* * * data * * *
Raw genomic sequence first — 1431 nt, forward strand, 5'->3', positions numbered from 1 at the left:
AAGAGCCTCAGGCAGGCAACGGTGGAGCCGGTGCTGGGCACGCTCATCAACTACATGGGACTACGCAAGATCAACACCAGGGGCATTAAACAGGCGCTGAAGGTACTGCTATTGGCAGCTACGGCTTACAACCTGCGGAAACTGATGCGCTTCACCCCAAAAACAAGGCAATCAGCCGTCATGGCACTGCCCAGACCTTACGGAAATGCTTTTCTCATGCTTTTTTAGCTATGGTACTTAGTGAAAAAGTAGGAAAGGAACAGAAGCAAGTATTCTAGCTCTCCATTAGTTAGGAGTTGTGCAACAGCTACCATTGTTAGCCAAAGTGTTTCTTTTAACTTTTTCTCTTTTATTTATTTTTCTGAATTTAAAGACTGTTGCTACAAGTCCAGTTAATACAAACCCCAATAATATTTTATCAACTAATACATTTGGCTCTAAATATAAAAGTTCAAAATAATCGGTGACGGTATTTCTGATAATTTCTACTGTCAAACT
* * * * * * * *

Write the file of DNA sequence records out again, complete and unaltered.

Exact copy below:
Raw genomic sequence first — 1431 nt, forward strand, 5'->3', positions numbered from 1 at the left:
AAGAGCCTCAGGCAGGCAACGGTGGAGCCGGTGCTGGGCACGCTCATCAACTACATGGGACTACGCAAGATCAACACCAGGGGCATTAAACAGGCGCTGAAGGTACTGCTATTGGCAGCTACGGCTTACAACCTGCGGAAACTGATGCGCTTCACCCCAAAAACAAGGCAATCAGCCGTCATGGCACTGCCCAGACCTTACGGAAATGCTTTTCTCATGCTTTTTTAGCTATGGTACTTAGTGAAAAAGTAGGAAAGGAACAGAAGCAAGTATTCTAGCTCTCCATTAGTTAGGAGTTGTGCAACAGCTACCATTGTTAGCCAAAGTGTTTCTTTTAACTTTTTCTCTTTTATTTATTTTTCTGAATTTAAAGACTGTTGCTACAAGTCCAGTTAATACAAACCCCAATAATATTTTATCAACTAATACATTTGGCTCTAAATATAAAAGTTCAAAATAATCGGTGACGGTATTTCTGATAATTTCTACTGTCAAACT